Len Blackmore, Deputy Executive Director of Procurement for Sydney Trains and NSW TrainLink, says that Rahimi’s personal story is as impressive as her professional achievements. “Maryam is balancing the demands of a busy career whilst raising her young family, and was the sole income earner upon her arrival in Australia. She is a highly capable professional with enormous resilience.”

“Resilience” is a term that comes up frequently when discussing Rahimi with Blackmore, who says one of the key markers of resilience is that fact that she proactively champions change in the organisation. “Maryam has been enthusiastically involved in the complete revamp of our Source to Contract process”, he says. “This has been on top of her day-to-day role, where she’s also embraced the procurement improvement program we’re currently running.”

But it’s in stakeholder engagement where Rahimi has her most impressive wins. Upon settling in at Sydney Trains, she quickly identified an issue where stakeholders were not highly engaged with procurement. Through outstanding business partnering with a focus on the customer, Rahimi lifted stakeholder engagement and improved the perception of procurement through the establishment of trust, credibility, early engagement and taking the time to understand customers’ needs.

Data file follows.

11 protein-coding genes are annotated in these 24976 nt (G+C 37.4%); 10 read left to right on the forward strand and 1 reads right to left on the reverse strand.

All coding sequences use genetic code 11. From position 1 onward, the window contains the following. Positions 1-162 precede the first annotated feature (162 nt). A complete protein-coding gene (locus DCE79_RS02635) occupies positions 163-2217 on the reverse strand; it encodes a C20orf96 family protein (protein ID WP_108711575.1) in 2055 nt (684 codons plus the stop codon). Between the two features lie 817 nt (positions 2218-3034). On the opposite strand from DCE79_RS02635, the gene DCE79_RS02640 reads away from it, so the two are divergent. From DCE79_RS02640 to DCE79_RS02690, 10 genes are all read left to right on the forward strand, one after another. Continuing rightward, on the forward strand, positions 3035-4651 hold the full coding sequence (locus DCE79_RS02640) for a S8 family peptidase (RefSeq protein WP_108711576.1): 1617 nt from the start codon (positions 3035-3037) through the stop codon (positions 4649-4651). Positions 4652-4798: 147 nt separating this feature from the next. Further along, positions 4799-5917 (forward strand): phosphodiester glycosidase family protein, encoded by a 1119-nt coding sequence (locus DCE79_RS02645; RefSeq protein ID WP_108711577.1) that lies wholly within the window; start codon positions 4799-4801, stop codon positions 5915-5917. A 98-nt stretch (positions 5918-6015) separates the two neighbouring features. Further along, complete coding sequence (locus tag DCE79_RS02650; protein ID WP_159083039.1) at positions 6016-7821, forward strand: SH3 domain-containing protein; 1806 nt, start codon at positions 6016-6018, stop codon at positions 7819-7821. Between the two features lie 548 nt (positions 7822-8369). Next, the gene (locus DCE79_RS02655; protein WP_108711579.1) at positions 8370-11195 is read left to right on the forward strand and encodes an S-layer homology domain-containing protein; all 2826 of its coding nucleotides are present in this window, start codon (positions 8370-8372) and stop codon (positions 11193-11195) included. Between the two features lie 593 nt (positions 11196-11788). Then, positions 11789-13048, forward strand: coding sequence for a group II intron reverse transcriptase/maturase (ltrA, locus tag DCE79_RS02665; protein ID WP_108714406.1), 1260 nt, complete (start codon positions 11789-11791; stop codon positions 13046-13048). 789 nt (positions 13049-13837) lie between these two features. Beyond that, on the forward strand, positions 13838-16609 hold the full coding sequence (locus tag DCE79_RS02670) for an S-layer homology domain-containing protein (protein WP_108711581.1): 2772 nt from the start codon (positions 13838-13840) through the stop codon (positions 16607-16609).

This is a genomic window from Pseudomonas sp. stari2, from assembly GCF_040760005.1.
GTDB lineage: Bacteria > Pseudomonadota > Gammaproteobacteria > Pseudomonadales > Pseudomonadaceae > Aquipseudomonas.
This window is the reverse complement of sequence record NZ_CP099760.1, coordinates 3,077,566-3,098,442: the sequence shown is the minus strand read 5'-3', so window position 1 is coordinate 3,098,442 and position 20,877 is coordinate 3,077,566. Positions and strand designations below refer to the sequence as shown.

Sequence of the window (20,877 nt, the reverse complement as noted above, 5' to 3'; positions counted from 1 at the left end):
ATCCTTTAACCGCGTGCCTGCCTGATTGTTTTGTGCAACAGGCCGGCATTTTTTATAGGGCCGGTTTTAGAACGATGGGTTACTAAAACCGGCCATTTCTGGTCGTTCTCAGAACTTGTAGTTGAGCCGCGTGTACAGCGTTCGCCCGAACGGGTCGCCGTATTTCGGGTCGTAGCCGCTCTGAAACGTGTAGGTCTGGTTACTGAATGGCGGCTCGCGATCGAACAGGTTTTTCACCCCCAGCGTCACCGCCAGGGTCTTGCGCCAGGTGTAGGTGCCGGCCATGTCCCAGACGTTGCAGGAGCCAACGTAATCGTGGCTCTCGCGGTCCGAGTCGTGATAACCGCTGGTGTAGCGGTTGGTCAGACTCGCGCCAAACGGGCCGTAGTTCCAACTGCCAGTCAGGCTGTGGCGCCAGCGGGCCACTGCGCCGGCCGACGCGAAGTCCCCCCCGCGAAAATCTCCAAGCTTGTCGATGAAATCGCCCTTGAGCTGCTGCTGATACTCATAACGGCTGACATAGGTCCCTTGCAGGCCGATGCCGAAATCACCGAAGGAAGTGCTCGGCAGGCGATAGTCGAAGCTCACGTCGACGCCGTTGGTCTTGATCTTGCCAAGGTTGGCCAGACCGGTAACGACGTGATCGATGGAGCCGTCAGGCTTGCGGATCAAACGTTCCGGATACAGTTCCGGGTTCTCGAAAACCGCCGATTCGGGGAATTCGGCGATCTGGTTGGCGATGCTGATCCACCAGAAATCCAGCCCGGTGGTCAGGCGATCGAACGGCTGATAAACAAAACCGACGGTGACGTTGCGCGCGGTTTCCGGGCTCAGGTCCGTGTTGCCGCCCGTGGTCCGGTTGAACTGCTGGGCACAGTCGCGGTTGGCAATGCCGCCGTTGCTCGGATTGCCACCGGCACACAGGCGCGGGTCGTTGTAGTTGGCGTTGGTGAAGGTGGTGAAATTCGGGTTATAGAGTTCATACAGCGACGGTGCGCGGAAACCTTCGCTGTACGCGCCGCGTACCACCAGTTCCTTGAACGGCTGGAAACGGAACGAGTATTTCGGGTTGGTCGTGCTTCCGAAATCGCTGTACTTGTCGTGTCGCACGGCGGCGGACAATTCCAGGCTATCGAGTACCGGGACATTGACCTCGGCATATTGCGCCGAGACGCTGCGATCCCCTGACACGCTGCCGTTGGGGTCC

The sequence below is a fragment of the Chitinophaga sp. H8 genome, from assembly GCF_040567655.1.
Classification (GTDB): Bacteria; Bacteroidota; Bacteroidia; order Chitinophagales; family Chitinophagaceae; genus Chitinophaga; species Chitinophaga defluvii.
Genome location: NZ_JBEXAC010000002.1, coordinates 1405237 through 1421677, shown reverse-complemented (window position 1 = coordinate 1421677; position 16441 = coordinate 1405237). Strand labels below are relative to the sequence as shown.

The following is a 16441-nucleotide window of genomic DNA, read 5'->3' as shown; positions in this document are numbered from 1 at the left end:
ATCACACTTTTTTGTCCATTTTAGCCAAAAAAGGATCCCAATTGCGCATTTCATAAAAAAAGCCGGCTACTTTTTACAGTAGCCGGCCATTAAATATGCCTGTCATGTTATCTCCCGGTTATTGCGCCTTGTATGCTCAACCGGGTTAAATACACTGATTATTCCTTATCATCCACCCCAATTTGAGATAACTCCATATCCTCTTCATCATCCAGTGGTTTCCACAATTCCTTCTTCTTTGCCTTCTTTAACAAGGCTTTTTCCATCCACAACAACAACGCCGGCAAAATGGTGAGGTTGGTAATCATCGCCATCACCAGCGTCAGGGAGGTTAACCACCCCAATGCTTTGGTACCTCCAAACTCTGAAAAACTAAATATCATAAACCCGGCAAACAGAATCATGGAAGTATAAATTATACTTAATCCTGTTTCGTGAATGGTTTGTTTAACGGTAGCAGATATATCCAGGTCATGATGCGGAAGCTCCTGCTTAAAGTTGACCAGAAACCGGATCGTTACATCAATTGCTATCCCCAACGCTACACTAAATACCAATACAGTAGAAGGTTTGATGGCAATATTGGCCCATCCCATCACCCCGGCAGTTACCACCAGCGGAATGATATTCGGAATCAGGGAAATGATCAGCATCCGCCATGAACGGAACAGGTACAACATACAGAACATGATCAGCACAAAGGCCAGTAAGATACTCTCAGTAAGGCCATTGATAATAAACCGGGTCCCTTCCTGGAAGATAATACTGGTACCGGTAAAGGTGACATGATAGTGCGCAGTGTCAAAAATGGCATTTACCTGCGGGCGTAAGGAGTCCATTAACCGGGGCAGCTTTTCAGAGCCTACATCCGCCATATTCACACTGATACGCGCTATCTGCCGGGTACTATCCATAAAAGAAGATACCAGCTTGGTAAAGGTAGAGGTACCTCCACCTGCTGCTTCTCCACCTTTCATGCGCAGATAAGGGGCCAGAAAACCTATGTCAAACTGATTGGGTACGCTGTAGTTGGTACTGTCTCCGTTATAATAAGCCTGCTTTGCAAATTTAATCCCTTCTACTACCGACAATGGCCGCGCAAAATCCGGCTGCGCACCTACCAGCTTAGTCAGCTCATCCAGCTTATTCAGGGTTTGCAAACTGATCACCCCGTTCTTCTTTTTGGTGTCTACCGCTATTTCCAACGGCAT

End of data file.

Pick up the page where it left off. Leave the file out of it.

Rahimi’s commercial leadership was another key factor in her being nominated for the Award. Along with strong negotiating skills, she has a strategic focus, thinks holistically over the total life of the contract, and involves the end user in designing solutions to get results. Rahimi reportedly has a great touch in leading people and is known for her focus on working collaboratively and fostering a positive culture. She has lifted the capability of her direct reports through mentoring, coaching and inspiring others.    

“I’m absolutely delighted about her winning the award because Maryam has worked extremely hard to get where she is”, says Blackmore. “It gives someone who is a high performer with high potential the due recognition that will benefit her career.”


About The CPO of the Year Award

The CPO of the Year Award is a flagship initiative of The Faculty, created in 2012 to recognise and celebrate the achievements of procurement professionals across Asia Pacific.